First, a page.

As is by now well known, the clear verdict of this expert advice was to offer qualified support for some  use of artificial contraception . Instead of following the advice of his own experts, Paul got cold feet, and issued an encyclical which reaffirmed the traditional teaching against all artificial contraception. In the process, severely damaged the authority of the church in the eyes of Catholics the world over. The first point to note about Humane Vitae is that it is not, as commonly supposed, simply a reaffirmation of traditional teaching. In its own way, it represents a profound new departure, in that it recognizes that procreation is not the only purpose of sex in marital relationships.  By accepting the validity of “natural” family planning and the desire to avoid pregnancy while still enjoying sexual intercourse, the document recognises the unitive value of sex alongside the procreative value.

Where it ties itself up in knots, is in its attempt to reason that “natural” means to avoid pregnancy are somehow acceptable, and “artificial” means are not. This not only flatly contradicted the evidence of the expert committee, it also diverged dramatically from the conclusions of the other denominations, which had accepted a need for contraception years earlier. It also contradicted, with disastrous consequences, the lived experience of ordinary Catholics and their pastors.

The saving grace of the debacle around Humanae Vitae, was the speed with which priests and bishops around the world, rushed to remind Catholics of Church teaching on conscience.  In effect, so many pastors were saying, it did not matter if the Church “taught” that artificial contraception was wrong: individual Catholics were free to ignore that teaching  – as long as they did so “in conscience”. And they did so, in their millions. A widely quoted statistic, allegedly from the US bishops own figures, is that “97%” of US Catholic  married couples have at some time taken advantage of this escape clause. It is also known that a high percentage of priests in the privacy of the confessional , will endorse it.

The established teaching of the Church is that for doctrine to be authentic, it must have the support of the “faithful as a whole”, it must be in accordance with the sensus fidelium. In the light of the above, can we say that Humane Vitae has this support – can we accept it as authentic doctrine?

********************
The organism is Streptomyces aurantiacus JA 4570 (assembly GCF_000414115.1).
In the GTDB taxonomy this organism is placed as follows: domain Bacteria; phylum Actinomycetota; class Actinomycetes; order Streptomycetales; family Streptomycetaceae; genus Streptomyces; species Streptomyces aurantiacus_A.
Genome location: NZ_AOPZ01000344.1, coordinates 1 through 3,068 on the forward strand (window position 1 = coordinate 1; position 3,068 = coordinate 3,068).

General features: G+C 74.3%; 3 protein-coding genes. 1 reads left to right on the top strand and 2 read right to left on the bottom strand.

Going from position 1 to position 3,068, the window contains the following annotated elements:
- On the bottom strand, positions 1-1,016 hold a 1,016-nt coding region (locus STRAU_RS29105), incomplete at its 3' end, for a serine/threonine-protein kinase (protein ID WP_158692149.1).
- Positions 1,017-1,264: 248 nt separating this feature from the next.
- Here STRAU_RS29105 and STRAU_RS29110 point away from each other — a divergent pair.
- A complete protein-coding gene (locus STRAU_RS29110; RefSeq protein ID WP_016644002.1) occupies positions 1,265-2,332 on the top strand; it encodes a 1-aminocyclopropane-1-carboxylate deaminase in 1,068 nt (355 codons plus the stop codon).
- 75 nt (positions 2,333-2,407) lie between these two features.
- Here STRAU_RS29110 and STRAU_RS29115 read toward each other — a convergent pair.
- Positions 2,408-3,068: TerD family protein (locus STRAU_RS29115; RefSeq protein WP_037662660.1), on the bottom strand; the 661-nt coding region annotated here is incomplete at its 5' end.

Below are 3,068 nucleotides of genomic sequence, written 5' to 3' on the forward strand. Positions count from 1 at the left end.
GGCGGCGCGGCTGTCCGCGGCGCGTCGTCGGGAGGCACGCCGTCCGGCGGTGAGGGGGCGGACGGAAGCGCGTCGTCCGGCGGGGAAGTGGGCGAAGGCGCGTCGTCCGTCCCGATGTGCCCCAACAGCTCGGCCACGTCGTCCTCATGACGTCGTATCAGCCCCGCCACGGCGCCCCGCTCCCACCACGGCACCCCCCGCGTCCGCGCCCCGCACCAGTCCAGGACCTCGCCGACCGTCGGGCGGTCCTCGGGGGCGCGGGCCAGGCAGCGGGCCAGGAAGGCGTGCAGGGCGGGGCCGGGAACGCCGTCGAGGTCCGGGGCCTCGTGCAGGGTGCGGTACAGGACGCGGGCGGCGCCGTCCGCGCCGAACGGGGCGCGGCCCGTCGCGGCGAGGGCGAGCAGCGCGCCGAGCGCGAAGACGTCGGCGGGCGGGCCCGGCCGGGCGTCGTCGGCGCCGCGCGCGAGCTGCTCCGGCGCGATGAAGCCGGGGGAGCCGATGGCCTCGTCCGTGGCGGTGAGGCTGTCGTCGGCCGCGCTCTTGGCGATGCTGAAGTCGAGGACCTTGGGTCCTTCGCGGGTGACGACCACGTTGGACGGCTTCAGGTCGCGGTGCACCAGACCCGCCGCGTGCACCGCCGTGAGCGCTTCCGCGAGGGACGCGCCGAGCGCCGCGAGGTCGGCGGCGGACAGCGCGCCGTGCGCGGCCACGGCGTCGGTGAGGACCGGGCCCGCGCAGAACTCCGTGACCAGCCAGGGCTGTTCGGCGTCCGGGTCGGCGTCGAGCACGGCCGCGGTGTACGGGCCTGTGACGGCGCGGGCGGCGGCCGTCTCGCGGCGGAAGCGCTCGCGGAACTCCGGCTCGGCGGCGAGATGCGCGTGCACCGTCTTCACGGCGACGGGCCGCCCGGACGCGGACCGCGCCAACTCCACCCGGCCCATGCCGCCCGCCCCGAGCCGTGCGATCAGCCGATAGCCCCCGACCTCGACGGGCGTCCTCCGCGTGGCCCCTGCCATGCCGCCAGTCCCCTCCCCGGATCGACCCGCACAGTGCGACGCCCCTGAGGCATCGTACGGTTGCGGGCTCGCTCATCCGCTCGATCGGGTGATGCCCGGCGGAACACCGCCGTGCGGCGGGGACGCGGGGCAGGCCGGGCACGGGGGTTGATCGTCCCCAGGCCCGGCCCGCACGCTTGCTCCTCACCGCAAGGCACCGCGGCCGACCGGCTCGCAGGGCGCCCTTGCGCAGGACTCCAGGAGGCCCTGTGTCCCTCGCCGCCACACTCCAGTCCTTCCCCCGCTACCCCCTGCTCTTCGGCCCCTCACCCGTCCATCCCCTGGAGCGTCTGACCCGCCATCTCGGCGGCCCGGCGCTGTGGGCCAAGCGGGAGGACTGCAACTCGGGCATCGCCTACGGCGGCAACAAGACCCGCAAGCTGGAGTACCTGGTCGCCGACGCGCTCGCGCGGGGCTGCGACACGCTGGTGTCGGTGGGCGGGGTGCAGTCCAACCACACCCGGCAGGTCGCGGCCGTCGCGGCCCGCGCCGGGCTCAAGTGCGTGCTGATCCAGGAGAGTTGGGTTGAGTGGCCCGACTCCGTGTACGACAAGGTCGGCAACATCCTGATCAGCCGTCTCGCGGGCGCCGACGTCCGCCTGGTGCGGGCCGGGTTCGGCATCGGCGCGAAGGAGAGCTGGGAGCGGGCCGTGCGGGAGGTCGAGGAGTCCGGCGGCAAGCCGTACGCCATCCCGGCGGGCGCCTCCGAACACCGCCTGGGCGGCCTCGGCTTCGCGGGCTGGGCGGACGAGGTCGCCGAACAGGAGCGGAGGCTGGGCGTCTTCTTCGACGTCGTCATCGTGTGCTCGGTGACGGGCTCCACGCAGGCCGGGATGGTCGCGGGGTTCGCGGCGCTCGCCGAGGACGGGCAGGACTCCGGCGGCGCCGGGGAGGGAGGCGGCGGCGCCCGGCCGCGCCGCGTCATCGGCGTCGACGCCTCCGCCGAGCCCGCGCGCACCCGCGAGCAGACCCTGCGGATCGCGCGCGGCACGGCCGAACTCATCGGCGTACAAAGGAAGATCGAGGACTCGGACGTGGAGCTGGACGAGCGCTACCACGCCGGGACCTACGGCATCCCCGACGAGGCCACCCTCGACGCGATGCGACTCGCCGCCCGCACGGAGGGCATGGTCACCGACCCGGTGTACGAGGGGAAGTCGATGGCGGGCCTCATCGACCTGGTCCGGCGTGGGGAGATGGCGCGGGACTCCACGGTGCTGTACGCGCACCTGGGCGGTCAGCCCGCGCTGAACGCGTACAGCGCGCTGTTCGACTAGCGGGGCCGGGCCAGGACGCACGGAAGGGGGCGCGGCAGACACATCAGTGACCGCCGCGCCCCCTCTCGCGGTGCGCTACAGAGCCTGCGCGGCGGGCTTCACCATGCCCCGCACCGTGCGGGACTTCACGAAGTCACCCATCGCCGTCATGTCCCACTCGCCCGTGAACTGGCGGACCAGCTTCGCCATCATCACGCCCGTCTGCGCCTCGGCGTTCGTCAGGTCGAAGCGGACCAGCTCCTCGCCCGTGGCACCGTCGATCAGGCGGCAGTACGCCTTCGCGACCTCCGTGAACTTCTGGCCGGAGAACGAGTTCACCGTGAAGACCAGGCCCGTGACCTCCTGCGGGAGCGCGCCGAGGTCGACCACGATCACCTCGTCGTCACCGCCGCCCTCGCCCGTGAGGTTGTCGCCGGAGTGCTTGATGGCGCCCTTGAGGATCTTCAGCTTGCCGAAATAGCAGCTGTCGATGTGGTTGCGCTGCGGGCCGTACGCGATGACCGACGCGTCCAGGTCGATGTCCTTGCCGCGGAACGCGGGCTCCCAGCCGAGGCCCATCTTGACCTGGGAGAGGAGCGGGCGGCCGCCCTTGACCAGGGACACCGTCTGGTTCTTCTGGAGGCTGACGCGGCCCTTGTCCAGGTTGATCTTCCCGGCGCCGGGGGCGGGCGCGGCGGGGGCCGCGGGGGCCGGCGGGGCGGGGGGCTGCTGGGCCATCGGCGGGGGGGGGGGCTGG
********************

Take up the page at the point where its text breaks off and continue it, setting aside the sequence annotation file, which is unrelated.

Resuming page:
One obvious and frequently made rejoinder to the argument from statistics made above, is that the sensus fidelium is not, and cannot be reduced to, a simple matter of counting heads:  we cannot formulate doctrine by opinion poll. Another is that teaching must apply to the church as a whole. The experience and attitudes of US Catholics do not reflect those of the rest of the world. Other nations and cultures, and especially those of the global south, so often overlooked but where the church is showing its strongest growth, should also be considered.  I will consider this latter argument first.

Here, I want to draw on an important analysis of global sentiment prepared by Catholics for Free Choice a few years ago, drawing on completely reputable research by governmental and international development agencies of various kinds. This is the report “Catholic Attitudes on Sexual Behaviour and Reproductive Health: a World View” (2004).

This useful report covers a range of topics on sexual behaviour, but for now I want to consider only what it has to say on contraception. Here are some key findings:

  • Catholics number about 1 billion people worldwide, about 17% of global population. However, in many countries, Mass attendance is low and declining.
  • In many predominantly Catholic countries, the majority of married women are currently using “modern” contraception: 64% in Colombia, 60% in Mexico, 50 % in Peru. (If these are the percentages “currently” using contraception, the corresponding figures for “ever” used will necessarily be higher)
  • In Argentina, 74% of Argentinian women, 70% of Bolivian Catholic women, and 90% of Colombian Catholic women have at some time used artificial contraception.